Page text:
Republican Debate Demands Threaten Networks' Editorial Control

Requests include barring reaction shots of the audience and ending "lighting rounds."
GOP presidential candidates and their campaigns are setting a number of requirements for TV networks in future debates.
GOP presidential candidates and their campaigns are setting a number of requirements for TV networks in future debates.
Mark J. Terrill/Associated Press

NEW YORK -- Republican presidential campaigns may require TV networks that sponsor future debates to follow a set of restrictions that would threaten editorial control, including barring certain camera angles and styles of questions, and requiring pre-approval for on-screen graphics.

The 15 campaigns’ requests, a draft of which was published Monday by The Washington Post, could also affect who is chosen to moderate the debates. Campaigns say they will consider the “quality and fairness” of moderators’ questions in previous debates to determine if they’ll participate in a network's future contests.

A dozen Republican campaigns met Sunday night to discuss the path forward in response to last week’s widely panned CNBC debate and their growing frustration with how the Republican National Committee has handled the debate process this election cycle.

Ben Ginsberg, a Republican lawyer and past debate negotiator who led Sunday’s meeting, provided the campaigns with a draft of the letter at the start of the summit and has now updated it with additional concerns the campaigns aired during the gathering.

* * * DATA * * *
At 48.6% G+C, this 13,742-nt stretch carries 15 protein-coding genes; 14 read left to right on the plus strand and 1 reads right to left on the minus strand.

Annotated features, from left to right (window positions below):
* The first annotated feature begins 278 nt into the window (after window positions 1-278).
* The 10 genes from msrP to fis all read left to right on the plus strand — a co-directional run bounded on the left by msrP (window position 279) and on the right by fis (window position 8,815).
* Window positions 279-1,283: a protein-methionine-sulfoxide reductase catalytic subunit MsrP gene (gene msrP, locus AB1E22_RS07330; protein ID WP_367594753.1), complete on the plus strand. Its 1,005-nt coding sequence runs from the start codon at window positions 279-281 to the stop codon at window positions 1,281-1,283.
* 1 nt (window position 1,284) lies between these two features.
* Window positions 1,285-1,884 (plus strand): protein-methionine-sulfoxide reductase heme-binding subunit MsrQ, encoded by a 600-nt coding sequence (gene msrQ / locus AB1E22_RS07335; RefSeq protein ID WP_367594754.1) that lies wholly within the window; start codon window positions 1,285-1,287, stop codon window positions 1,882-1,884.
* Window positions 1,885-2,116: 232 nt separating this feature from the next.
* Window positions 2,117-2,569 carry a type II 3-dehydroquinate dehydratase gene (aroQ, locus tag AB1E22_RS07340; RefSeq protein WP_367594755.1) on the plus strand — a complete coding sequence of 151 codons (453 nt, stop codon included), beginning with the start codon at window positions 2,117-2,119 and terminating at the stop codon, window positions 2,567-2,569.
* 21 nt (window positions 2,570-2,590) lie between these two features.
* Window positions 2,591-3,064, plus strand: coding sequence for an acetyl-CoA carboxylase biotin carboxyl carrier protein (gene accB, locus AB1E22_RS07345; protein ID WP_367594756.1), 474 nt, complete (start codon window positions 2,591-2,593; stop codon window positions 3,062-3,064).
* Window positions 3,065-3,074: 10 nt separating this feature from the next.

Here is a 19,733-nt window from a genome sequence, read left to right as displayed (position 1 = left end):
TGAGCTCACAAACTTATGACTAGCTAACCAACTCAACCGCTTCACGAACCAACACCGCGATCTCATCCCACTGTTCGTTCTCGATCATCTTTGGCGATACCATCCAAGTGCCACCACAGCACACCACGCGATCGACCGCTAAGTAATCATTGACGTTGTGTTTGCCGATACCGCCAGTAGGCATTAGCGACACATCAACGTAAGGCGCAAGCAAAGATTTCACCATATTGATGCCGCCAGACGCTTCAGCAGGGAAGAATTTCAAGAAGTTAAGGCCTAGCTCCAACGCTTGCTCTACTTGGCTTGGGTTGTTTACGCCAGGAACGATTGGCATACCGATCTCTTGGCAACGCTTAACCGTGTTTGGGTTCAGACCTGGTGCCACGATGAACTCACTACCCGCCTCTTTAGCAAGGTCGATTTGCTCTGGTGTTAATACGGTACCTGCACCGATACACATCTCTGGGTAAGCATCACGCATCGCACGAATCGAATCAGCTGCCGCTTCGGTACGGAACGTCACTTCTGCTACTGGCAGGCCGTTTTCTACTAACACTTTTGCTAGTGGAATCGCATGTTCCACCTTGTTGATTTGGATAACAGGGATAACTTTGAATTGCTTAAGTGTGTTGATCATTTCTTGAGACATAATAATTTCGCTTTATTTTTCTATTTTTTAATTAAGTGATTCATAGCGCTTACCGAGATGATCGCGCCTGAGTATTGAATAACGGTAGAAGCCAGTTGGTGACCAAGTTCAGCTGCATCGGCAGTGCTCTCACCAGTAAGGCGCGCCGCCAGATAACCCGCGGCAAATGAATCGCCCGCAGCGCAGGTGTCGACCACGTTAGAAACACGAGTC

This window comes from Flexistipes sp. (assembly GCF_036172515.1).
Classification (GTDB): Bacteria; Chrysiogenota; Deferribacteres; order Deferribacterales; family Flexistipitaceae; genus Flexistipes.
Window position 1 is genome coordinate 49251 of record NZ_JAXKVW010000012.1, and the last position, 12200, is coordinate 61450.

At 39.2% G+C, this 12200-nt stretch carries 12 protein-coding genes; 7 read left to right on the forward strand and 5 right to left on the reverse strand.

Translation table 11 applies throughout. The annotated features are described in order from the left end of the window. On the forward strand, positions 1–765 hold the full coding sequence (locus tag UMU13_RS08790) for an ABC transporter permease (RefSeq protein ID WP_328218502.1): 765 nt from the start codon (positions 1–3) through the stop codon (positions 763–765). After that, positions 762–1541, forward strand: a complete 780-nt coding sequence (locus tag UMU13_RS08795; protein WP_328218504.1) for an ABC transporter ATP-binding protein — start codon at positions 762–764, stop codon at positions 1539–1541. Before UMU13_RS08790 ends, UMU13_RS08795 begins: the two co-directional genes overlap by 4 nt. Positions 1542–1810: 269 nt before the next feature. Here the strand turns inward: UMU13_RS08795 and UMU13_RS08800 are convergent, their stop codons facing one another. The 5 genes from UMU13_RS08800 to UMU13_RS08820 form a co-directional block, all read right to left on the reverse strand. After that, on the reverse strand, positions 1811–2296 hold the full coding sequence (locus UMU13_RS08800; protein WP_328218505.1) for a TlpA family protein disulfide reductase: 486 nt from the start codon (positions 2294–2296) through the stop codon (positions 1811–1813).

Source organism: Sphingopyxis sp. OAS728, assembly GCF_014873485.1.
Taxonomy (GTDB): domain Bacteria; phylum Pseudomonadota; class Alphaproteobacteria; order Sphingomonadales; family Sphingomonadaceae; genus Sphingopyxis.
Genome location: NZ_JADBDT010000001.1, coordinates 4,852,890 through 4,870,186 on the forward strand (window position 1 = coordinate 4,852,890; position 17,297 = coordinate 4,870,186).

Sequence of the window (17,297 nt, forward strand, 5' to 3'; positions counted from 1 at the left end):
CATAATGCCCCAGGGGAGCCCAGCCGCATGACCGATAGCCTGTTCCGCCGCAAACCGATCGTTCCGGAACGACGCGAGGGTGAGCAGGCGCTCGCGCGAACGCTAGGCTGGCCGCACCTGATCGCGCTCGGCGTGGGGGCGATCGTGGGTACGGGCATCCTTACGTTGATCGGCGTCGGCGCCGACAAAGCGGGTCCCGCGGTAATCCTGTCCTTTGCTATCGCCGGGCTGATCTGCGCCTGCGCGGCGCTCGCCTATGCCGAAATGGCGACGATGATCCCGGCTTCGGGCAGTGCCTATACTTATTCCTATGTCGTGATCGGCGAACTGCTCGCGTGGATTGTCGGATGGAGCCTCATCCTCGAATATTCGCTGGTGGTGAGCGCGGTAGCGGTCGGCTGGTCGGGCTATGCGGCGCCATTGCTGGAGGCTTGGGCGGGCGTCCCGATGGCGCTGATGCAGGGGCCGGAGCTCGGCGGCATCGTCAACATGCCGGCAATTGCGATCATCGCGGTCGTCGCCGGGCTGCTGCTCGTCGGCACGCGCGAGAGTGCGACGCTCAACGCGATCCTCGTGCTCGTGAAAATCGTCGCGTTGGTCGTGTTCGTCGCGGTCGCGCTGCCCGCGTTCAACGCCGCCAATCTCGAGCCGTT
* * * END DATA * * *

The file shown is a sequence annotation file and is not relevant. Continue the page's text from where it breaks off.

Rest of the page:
The latest draft of Ginsberg's letter may change, with a final version expected to be agreed upon and sent to the networks this week.

Most of the requests are reasonable and unlikely to cause any friction with the networks. The campaigns understandably want to know what criteria the networks are using to decide which candidates are included, how the debate will be aired and distributed, the names of the moderators and other individuals asking questions, and the onstage setup, including whether candidates will use lecterns or sit at a table. They also want to know the time limits on responses to questions and rebuttals. Meanwhile, they are asking networks to agree to a minimum time limit of 30 seconds for opening and closing statements, and to keep the debate hall temperature set at 67 degrees -- a request that comes after candidates complained of excessively hot conditions in past debates.

But other requests are more problematic, since the TV networks producing the debates are reluctant to give up any control over the direction of the broadcast.

For instance, campaigns would ask the networks to pledge not to use some specific camera shots, including reaction shots of members of the audience and moderators, as well as shots from behind the candidates that show their notes.

The campaigns are also demanding the right to pre-approve graphics and candidates' on-screen bios, and are asking to ban the practice of “lighting rounds," which they say are frivolous and possess a "gotcha" nature.

In addition, the campaigns want each candidate to receive equal speaking time and an equal number of questions -- a requirement that would constrain how moderators conduct the debate and would also be difficult to enforce, since rivals may mention a specific candidate, who would then receive more opportunities to offer a rebuttal, and thus, more speaking time. The campaigns also want “equal quality” of questions for each candidate, a subjective metric that would be hard to enforce.

These requests would go into effect after the next Republican debate on Nov. 10 on Fox Business Network. Fox News, CNN, ABC and CBS are currently slated to sponsor future Republican debates, while NBC's February event was suspended after Republican campaigns criticized last week's CNBC debate.

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